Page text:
The Art of Stars: Learning Free from Stereotypes
OCTOBER 27, 2021
On October 11, the United Nations Girls’ Education Initiative (UNGEI), a global partnership dedicated to advancing gender equality in and through education, launched a new digital global campaign on the International Day of the Girl Child focused on the theme: “Step Outside the Gender Box: Learning Free from Stereotypes.”
Nightingale is proud to share that Maya C. Popa ’07, alumna, English faculty member, and director of the creative writing program, was invited to deliver the opening remarks in the form of a feminist poem for the launch of this important campaign. Her poem, “The Art of Stars,” written exclusively for this occasion, celebrates the women and girls who changed the course of history with their courage and hope, and worked towards a better, more equitable future for us all.
Popa is the author of two books of poetry, Wound/Wonder (W.W. Norton 2022) and American Faith (Sarabande Books 2019), which received the 2020 North American Book Prize. Her poetry appears in The Atlantic, The Nation, The Paris Review, and elsewhere.
A former Oxford University Clarendon Scholar, her criticism has received awards from The Poetry Foundation and appears widely, including in the TLS, Poetry, The Poetry Review, and The London Magazine. She is also the poetry reviews editor of Publishers Weekly, the largest international literary trade publication, and teaches poetry at NYU.
As a part of the launch, teachers, activists, and creatives came together to bring attention to the harmful gender stereotypes that continue to perpetuate inequities in the classroom. The goal of the UNGEI is to ensure a more equitable future for all children, so that they can feel safe to be themselves in their classrooms.
Erasing gender stereotypes is of the utmost importance to Popa, so being able to participate in the programming for the day and support this specific cause aligned exactly with who she is as a woman and as an educator. She shared, “The damaging effects of gendered stereotypes, some of which are so insidious and woven into the fabric of our culture as to be nearly imperceptible, have been studied extensively by psychologists and sociologists. The less noise and baggage young people need to sort through while they're in development, the better...it’s hugely important to me that students feel seen for who they are, and not biological factors that are out of their control. Equity, in the most basic sense, is the most fundamental human decency, and I stand for that.”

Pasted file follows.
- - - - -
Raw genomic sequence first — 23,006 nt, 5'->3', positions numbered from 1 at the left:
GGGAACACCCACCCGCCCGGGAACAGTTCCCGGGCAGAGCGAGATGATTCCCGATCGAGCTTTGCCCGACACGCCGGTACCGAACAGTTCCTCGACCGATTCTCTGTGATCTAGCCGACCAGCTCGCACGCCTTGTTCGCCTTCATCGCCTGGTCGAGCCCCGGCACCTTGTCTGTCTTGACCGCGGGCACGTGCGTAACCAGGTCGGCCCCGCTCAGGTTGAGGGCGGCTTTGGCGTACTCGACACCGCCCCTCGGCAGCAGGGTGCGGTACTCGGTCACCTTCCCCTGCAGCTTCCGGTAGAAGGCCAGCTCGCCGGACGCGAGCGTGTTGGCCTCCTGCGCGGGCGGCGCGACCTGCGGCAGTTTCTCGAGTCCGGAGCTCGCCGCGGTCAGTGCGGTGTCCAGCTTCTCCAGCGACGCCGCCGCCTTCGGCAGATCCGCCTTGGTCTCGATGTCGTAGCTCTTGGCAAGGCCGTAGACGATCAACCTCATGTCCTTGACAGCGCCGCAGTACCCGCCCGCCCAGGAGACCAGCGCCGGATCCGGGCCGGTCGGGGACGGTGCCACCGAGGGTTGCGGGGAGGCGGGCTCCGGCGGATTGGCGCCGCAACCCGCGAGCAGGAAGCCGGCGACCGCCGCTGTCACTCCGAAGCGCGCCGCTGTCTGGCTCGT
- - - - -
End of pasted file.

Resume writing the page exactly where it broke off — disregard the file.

When reading “The Art of Stars” (included below), Popa would encourage her readers to remember that the idea of “firsts” is subjective and potentially misleading. The idea of who decides who is the “first” to accomplish a task or make a new discovery is decided by historians who choose to recognize that person as such. Popa asserts, “Maria Mitchell was the first female astronomer in the United States—really? I'd hazard to guess there were plenty of women here—and all over the world—whose names were erased from the annals of history. I wanted the poem to emphasize the idea of lineage, which feels particularly vital when we're thinking or writing about marginalized groups.”
The International Day of the Girl Child is recognized globally every year on October 11. Declared by the United Nations General Assembly in December 2011, the day is dedicated to highlighting the importance of girls’ rights and the challenges that plague achieving true gender equality and women’s empowerment throughout the world. By recognizing the strengths of girls at a young age and ending all forms discrimination against women—a basic human right—the world is poised for a more equitable and prosperous future.
Ms. Popa is currently overseas completing her PhD at Goldsmiths, University of London, and is looking forward to returning to the Schoolhouse to teach in the spring.
The Art of Stars
What the history books neglect
is that the first astronomers
were women gazing up at depths
and wishing for a different planet.
Pleading with pinpricks
for the glimmer of a promise,
an abacus or alphabet,
a way out of fate that seemed
written not in stars, but stone.
So alone were the women
they invented a language
for each other and for light.
Perched atop the roof
of her father's business
at the Pacific National Bank,
Maria Mitchell discovered
the first American comet.
Leave it to a woman gazing
out the window of the universe
to name the racing fire
splitting the sky. She opened
schools to train girls in math
and science, fought against
slavery and for suffrage.
She knew that hope must
leave a trail, a glow that can
be followed, a lamp by which
the past can write itself onward.
Every woman I’ve known
carries three futures inside her—
the one forged from the present’s
patience, and the longed for one
hung on what might be, if only.
The third, imaginary imminence
of a child’s if she chooses—
our human history in short—
like a star awaiting its turn
in the firmament. Imagine
carrying all of these tenses
inside you and learning
the ones who walked before
kept you from learning at all.
They feared your brilliance,
your way of reading the sky
for signs of falling, the spaces
inside you the opposite of empty.
They could not believe what
was so obvious: that your silence
was capable of moving mountains,
your arms were as strong
as invisible threads that guide
one orb around another.
For what is a star if not proof
that what we think we know
and see, is larger, darker, warmer
than it is? Each woman is a list
of unacknowledged achievements:
to live after bearing life, to outstrip
every opportunity for death, to look
and see the infinite for what it is,
an emptiness filled with light.
And who, time and again, but girls
will save us? Bless their shoulders
that carry the planet, and the heavens,
and the stars which are their art.